Two of the four artists from Working the Tweed – Claire Pençak and Kate Foster – are attending the International Biodiversity and LEADER Conference. We will present the project to delegates from across the EU at the Diplomatic Academy in Vienna on April 3rd.
This is a great opportunity to raise awareness of the innovative and diverse work that takes place on the rivers of the Tweed Catchment within an international context and to hear about and learn from other European projects exploring issues around biodiversity. We are delighted to have been selected and to be able to showcase the project activities more widely.
Our project is one of several approaches to the implementation of biodiversity projects into LEADER that will be presented and discussed, alongside other projects from Slovenia, Spain Germany France, Belgium, Poland, Austria and Ireland. The conference aims to provide expert insight into the current status of the LEADER approach at different levels with respect to the new financing period 2014-2020, and also information about important biodiversity topics of relevance to Local Action Groups and local development strategies. The organisers state that this will be an opportunity for an international exchange of ideas and experiences as well as for the promotion of best-practice examples from all over Europe. The aim of this conference is to encourage networking and the implementation of biodiversity-related LEADER projects.
Further information (in German) can be seen here and you can download this conference programme (in English) as a pdf:
Conference proceedings will be collated shortly after the meeting (we will post that link in due course). We will be summarising the project activities and some of the activities on the Tweed, using the poster below.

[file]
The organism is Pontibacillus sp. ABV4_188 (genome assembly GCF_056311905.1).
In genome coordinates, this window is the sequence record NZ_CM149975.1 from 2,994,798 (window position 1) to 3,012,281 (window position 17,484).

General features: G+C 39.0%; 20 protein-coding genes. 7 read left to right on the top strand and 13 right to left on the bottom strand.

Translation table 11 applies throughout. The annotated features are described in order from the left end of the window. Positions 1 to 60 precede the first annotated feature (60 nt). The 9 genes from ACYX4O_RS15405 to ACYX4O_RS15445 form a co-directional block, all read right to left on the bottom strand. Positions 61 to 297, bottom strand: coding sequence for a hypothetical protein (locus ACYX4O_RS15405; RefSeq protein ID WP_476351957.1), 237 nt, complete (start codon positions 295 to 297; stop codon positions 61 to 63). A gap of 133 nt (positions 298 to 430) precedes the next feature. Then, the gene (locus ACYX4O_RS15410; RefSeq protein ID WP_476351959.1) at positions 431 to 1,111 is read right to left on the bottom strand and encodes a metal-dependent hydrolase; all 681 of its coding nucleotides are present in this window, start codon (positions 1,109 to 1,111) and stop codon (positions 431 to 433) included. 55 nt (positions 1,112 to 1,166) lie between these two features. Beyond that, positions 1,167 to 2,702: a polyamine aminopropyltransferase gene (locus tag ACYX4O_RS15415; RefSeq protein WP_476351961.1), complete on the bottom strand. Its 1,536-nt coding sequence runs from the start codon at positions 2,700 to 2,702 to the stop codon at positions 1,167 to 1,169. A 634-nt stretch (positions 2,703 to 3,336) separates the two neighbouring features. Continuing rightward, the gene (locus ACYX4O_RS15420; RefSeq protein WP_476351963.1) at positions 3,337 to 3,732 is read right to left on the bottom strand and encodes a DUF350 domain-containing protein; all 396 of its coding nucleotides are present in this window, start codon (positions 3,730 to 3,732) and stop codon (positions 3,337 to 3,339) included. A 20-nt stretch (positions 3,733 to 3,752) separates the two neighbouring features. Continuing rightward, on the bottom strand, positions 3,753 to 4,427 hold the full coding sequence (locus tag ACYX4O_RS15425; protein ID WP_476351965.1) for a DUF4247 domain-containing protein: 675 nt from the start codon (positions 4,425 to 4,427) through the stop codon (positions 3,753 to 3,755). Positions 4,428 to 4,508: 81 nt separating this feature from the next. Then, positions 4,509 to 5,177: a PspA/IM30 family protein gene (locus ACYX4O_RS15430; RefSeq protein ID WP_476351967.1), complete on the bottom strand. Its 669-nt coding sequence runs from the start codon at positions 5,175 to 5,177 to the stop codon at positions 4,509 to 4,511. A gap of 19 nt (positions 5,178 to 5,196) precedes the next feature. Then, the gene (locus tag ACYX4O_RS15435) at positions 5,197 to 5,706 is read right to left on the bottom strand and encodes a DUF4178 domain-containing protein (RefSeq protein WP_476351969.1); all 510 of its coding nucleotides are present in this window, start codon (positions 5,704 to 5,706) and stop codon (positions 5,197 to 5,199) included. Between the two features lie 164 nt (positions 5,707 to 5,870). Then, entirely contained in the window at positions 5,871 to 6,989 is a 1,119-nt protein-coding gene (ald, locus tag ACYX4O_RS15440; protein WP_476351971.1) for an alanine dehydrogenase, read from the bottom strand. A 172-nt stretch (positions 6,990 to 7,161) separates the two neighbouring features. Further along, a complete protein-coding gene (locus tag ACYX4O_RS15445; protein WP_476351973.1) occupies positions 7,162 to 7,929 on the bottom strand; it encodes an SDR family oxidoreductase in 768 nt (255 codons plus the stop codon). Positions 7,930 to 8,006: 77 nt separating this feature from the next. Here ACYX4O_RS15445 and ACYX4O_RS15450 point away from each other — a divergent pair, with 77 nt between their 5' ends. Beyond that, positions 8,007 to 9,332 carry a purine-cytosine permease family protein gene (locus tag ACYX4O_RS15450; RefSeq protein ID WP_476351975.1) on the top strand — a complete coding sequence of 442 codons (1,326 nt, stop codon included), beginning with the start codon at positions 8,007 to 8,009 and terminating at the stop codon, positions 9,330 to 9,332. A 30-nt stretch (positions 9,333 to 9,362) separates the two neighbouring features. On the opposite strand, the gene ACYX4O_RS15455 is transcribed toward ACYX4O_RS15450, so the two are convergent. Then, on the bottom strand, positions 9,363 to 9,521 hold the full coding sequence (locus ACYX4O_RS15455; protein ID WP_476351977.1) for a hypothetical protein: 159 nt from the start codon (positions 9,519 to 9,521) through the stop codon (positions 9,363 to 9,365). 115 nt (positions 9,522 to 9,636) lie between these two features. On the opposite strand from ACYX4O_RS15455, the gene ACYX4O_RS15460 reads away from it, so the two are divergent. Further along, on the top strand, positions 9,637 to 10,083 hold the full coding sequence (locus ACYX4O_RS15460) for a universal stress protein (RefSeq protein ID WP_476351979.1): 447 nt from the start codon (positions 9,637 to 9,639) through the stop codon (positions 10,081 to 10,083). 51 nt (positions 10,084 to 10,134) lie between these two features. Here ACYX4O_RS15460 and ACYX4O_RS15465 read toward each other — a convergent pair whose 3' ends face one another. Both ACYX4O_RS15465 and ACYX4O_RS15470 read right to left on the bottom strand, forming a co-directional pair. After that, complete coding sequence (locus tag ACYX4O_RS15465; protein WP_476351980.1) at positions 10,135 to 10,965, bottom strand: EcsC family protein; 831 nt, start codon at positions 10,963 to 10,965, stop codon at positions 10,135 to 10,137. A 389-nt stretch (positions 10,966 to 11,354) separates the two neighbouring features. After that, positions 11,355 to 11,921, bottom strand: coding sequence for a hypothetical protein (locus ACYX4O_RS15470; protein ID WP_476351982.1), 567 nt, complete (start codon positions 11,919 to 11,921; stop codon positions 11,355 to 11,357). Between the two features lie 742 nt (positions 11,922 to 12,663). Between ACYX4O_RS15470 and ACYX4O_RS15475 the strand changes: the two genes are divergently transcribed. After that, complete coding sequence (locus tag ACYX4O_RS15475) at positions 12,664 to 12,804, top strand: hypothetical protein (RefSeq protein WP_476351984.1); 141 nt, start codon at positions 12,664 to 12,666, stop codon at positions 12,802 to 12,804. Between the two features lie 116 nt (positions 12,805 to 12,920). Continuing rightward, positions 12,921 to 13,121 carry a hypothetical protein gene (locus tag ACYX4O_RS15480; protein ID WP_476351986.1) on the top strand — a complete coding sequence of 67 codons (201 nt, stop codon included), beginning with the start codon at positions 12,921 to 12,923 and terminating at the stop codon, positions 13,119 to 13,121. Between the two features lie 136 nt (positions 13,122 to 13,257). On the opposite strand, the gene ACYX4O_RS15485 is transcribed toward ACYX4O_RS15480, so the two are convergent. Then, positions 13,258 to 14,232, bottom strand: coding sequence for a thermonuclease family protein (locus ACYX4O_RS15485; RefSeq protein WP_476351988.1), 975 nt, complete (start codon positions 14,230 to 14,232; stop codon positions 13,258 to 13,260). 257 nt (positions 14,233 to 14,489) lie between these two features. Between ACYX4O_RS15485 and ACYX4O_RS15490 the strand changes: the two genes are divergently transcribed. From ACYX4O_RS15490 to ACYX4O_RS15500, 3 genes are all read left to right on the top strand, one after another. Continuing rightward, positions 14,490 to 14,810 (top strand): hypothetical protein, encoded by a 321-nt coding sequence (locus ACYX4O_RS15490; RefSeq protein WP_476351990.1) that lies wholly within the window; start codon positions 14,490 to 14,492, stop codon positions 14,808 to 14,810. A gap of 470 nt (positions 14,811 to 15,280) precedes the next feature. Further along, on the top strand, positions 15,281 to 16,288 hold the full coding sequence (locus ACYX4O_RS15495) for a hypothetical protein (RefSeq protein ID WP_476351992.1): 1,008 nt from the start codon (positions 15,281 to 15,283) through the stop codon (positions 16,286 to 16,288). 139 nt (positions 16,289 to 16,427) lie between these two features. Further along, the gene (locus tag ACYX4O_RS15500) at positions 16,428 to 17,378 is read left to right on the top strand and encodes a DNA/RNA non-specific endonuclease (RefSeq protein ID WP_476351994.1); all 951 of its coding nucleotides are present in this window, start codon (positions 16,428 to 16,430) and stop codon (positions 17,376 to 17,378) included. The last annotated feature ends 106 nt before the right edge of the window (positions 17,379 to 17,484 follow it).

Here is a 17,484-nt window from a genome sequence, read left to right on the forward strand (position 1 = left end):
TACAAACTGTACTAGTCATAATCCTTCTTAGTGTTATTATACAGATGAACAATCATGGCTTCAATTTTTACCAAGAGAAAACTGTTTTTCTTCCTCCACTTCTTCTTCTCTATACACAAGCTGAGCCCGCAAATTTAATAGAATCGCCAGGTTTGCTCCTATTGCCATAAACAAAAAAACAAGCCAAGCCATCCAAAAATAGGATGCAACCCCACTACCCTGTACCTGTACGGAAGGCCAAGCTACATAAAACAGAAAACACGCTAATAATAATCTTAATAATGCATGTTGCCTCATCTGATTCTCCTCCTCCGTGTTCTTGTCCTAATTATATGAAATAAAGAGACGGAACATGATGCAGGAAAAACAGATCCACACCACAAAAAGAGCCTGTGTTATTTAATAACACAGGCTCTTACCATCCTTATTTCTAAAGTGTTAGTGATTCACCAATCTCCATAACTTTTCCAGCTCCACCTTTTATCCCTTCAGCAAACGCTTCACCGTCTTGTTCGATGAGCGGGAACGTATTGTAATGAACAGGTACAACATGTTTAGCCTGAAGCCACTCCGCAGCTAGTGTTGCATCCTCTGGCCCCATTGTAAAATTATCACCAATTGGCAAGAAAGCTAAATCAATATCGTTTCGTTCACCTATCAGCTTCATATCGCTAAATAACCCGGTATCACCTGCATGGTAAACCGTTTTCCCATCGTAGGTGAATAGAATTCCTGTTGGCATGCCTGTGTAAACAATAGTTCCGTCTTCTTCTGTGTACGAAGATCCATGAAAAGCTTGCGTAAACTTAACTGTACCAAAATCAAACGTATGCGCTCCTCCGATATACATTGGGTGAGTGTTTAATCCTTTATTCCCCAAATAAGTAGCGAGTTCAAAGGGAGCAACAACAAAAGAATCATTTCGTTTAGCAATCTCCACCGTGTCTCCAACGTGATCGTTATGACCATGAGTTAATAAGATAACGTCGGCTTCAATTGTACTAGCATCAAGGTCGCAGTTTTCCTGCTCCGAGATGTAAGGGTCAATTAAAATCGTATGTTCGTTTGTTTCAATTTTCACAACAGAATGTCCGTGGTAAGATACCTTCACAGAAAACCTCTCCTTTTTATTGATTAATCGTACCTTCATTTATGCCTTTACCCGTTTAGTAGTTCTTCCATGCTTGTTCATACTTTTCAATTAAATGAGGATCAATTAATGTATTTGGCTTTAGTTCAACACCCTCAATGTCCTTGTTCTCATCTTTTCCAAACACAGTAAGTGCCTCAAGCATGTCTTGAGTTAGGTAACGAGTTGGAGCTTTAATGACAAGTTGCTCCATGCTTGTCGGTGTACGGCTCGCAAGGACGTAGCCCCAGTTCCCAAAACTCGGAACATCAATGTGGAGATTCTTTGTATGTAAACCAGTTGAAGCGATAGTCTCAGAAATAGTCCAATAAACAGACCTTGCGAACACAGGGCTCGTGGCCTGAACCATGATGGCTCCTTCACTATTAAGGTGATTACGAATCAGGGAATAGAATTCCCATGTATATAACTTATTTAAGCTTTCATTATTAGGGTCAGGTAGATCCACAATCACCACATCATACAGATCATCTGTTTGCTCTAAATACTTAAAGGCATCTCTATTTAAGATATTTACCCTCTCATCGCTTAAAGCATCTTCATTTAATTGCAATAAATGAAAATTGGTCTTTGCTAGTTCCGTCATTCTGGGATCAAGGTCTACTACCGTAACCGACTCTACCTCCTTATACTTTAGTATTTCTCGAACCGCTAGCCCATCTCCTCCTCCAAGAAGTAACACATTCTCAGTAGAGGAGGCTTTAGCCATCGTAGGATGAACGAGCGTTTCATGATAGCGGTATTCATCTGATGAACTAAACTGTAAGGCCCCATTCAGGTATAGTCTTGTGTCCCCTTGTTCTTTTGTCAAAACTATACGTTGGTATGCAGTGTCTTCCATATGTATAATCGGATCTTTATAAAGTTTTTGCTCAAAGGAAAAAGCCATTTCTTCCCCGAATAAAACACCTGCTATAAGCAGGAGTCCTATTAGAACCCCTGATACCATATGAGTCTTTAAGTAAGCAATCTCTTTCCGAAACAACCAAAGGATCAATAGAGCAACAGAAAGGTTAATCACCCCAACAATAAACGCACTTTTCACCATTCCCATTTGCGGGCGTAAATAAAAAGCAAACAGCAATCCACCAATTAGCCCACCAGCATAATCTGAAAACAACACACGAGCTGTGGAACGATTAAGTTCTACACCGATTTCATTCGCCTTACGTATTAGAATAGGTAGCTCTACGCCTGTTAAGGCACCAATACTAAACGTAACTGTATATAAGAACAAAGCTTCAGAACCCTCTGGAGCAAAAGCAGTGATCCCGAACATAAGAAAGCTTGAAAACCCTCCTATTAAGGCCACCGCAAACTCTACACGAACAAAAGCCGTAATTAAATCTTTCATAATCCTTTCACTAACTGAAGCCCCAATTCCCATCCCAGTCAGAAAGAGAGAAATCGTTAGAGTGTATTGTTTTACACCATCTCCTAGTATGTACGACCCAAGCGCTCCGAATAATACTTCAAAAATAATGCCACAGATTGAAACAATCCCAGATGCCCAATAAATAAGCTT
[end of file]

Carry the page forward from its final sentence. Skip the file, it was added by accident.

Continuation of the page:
Involvement in the conference has been made possible by support from Scottish Borders LEADER and Creative Scotland. So thank you to both organisations.
Working the Tweed is delivered by arts organisation Tabula Rasa in partnership with environmental organisations Tweed Forum and Southern Uplands Partnership. The project to date has directly engaged with 1,350 people.
The lead artists are exploring the contemporary river culture of the Tweed Catchment through human and other influences, bringing to the surface some of the less-known worlds, maps, voices and languages of the Tweed. The project creates awareness of the river ways and helps us re-imagine our relationship to the rivers, considering our environmental responsibility as one of the species inhabiting it.
The themes of the Tweed Catchment Management Plan – e.g. Habitats and Species, River Works and Tourism – provided foci for a series of Riverside Meetings and public events, concluding with Catchment Conversations. We held Knowing Your River events at agricultural shows, had a project exhibition, celebrated the tunes of the river through Tweed Sessions and listening projects, inspired reflections on the ecological indicator species via drawing and performance, and documented our partners’ work through interviews and sound mapping.
Social media and a website create a wider community for the project nationally and internationally. The project has been summarised as a DVD, with reflection about collaborative practice and how arts practitioners can contribute to shaping the future of the catchment. We are seeking to continue the work through individual creative projects and community involvement.